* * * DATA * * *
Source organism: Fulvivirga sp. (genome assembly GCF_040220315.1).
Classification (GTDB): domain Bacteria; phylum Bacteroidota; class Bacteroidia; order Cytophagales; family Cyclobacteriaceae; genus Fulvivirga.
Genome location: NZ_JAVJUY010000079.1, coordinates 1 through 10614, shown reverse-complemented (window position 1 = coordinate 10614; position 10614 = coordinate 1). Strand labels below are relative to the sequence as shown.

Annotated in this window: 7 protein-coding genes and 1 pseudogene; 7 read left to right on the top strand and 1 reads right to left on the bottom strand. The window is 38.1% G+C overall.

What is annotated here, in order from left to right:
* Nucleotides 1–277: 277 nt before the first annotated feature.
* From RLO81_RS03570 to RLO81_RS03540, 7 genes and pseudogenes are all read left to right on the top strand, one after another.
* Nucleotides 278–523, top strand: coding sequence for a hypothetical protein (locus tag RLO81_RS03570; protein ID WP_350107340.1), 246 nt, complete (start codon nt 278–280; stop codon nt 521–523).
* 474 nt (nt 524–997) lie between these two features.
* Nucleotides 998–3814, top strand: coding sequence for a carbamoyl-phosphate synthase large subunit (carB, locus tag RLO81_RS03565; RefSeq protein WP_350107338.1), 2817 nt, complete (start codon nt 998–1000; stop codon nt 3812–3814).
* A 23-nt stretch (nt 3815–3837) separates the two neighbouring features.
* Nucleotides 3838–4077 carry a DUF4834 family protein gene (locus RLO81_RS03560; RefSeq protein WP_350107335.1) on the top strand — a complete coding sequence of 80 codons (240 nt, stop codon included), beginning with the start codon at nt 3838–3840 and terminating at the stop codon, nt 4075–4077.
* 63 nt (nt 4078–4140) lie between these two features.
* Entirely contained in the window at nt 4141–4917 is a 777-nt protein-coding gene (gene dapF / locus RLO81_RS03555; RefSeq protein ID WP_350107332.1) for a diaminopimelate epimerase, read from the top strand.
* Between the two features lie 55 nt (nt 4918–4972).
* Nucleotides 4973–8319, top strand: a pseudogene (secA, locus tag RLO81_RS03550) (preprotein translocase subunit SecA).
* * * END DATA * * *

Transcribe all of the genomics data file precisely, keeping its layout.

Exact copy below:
Source organism: Fulvivirga sp. (genome assembly GCF_040220315.1).
Classification (GTDB): domain Bacteria; phylum Bacteroidota; class Bacteroidia; order Cytophagales; family Cyclobacteriaceae; genus Fulvivirga.
Genome location: NZ_JAVJUY010000079.1, coordinates 1 through 10614, shown reverse-complemented (window position 1 = coordinate 10614; position 10614 = coordinate 1). Strand labels below are relative to the sequence as shown.

Annotated in this window: 7 protein-coding genes and 1 pseudogene; 7 read left to right on the top strand and 1 reads right to left on the bottom strand. The window is 38.1% G+C overall.

What is annotated here, in order from left to right:
* Nucleotides 1–277: 277 nt before the first annotated feature.
* From RLO81_RS03570 to RLO81_RS03540, 7 genes and pseudogenes are all read left to right on the top strand, one after another.
* Nucleotides 278–523, top strand: coding sequence for a hypothetical protein (locus tag RLO81_RS03570; protein ID WP_350107340.1), 246 nt, complete (start codon nt 278–280; stop codon nt 521–523).
* 474 nt (nt 524–997) lie between these two features.
* Nucleotides 998–3814, top strand: coding sequence for a carbamoyl-phosphate synthase large subunit (carB, locus tag RLO81_RS03565; RefSeq protein WP_350107338.1), 2817 nt, complete (start codon nt 998–1000; stop codon nt 3812–3814).
* A 23-nt stretch (nt 3815–3837) separates the two neighbouring features.
* Nucleotides 3838–4077 carry a DUF4834 family protein gene (locus RLO81_RS03560; RefSeq protein WP_350107335.1) on the top strand — a complete coding sequence of 80 codons (240 nt, stop codon included), beginning with the start codon at nt 3838–3840 and terminating at the stop codon, nt 4075–4077.
* 63 nt (nt 4078–4140) lie between these two features.
* Entirely contained in the window at nt 4141–4917 is a 777-nt protein-coding gene (gene dapF / locus RLO81_RS03555; RefSeq protein ID WP_350107332.1) for a diaminopimelate epimerase, read from the top strand.
* Between the two features lie 55 nt (nt 4918–4972).
* Nucleotides 4973–8319, top strand: a pseudogene (secA, locus tag RLO81_RS03550) (preprotein translocase subunit SecA).